Start Preparing for the Coming Debt Crisis
The global financial crisis was just the prelude to what could be coming next. The next administration better be ready.
This article is part of Election 2020: What We’re Missing, FP’s series of daily takes by leading global thinkers on the most important foreign-policy issues not being talked about during the presidential election campaign.
The next U.S. administration will likely face a global debt crisis that could dwarf what the world experienced in 2008-2009. To prevent the worst, it will need to address the burdensome debt plaguing both the United States and the global economy.
Even before the COVID-19 pandemic paralyzed economies around the world, economists were warning about unsustainable debt in many countries. Take the United States: A surge in spending to mitigate the health and economic impacts of the pandemic has brought the total public debt in the United States to over 100 percent of GDP—its highest level since 1946 and a hurdle that will create a considerable drag on future economic growth. Other types of debt—household, auto, and student loans, as well as credit card debt—have seen similar surges. Almost 20 percent of U.S. corporations have become zombie companies that are unable to generate enough cash flow to service even the interest on their debt, and only survive thanks to continued loans and bailouts.
Multiply that across the globe. Total global debt stands at an unsustainable 320 percent of GDP. Perhaps more worrisome, China is now an important creditor, which adds a geopolitical dimension to the concerns over debt. China is the largest foreign lender not only to the United States, but to many emerging economies. This gives the Chinese political class enormous leverage. Naturally, the combination of strained U.S.-Chinese relations and the dependence of many advanced and developing countries on continued Chinese credit and investment limits the scope for negotiations on debt restructuring or moratoriums.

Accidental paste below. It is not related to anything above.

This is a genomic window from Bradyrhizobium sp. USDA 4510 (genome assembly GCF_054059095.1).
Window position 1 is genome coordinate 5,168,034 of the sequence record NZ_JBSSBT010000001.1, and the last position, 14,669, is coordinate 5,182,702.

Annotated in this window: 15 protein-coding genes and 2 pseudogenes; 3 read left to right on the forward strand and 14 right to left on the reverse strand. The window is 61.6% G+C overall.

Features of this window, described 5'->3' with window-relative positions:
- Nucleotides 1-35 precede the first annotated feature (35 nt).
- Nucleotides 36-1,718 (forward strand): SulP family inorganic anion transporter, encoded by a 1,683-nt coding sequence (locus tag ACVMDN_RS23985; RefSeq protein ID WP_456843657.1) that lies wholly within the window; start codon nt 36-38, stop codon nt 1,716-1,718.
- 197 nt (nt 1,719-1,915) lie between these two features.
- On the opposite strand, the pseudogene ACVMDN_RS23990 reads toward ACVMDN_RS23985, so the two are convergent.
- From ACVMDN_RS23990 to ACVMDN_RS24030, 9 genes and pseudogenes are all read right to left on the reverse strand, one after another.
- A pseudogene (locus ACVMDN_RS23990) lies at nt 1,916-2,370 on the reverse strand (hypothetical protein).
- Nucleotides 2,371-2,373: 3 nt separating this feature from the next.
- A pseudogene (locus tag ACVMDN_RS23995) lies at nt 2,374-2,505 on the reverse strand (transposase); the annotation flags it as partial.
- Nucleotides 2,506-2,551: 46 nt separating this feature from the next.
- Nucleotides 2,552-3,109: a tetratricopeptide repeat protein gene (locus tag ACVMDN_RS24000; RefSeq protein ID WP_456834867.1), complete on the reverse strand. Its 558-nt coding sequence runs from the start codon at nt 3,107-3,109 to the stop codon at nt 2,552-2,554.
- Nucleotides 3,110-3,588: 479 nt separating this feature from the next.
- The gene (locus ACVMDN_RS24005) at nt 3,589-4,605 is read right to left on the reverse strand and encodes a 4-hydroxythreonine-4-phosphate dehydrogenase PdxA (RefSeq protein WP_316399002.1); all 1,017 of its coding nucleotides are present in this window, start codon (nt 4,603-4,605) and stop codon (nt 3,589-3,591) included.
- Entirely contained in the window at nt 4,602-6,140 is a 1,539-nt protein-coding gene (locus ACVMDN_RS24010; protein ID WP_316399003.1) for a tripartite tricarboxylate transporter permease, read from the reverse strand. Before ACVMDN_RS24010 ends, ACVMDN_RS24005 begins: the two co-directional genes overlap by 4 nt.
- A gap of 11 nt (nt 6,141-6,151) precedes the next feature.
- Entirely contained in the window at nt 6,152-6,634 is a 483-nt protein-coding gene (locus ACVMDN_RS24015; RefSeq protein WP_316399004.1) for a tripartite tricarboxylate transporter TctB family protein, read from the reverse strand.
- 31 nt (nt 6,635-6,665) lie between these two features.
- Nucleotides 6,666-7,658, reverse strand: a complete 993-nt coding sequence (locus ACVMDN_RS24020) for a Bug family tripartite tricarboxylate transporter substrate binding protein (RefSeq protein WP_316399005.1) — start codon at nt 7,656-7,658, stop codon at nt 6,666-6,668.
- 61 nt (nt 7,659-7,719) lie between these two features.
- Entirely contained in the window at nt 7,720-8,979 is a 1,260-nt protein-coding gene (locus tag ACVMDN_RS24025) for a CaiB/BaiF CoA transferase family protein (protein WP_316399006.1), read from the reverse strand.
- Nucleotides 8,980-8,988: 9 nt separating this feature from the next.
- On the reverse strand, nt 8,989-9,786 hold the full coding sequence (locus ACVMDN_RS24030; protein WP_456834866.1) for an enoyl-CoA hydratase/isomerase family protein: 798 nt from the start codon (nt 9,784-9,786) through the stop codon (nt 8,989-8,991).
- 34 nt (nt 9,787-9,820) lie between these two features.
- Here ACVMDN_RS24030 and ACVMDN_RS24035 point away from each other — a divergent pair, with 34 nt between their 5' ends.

The global picture has become even more complicated because many of the conventional ways to manage excess debt no longer look like credible options. For instance, with the IMF projecting the global economy to contract by 4.4 percent in 2020, it looks unlikely that countries can simply grow their way out of debt. Conventional or even unconventional monetary policies are also unlikely to provide any relief—interest rates in most developed economies are already historically low and even negative, and central banks’ balance sheets are stretched from the policies they have followed since the 2008 financial crisis and expanded in the course of the pandemic. Piling debt on top of debt seems to have reached a dead end.
A growing number of economists and policymakers are beginning to talk about the need to shift to a new, possibly digital monetary regime whose contours remain unclear. With the pandemic and its economic fallout showing little sign of abating, it could be the next administration that will have to manage this complicated domestic and international transition with all its potential for financial, social, and political instability.
Even short of such a challenging transition, policymakers in a new administration will need to act quickly and deftly to avoid outright default scenarios at home and abroad. Default would severely limit the ability of governments to address urgent concerns such as public health, economic recovery, and climate change. A full-fledged debt crisis would be devastating to the whole global economy—and to the prospects for human progress.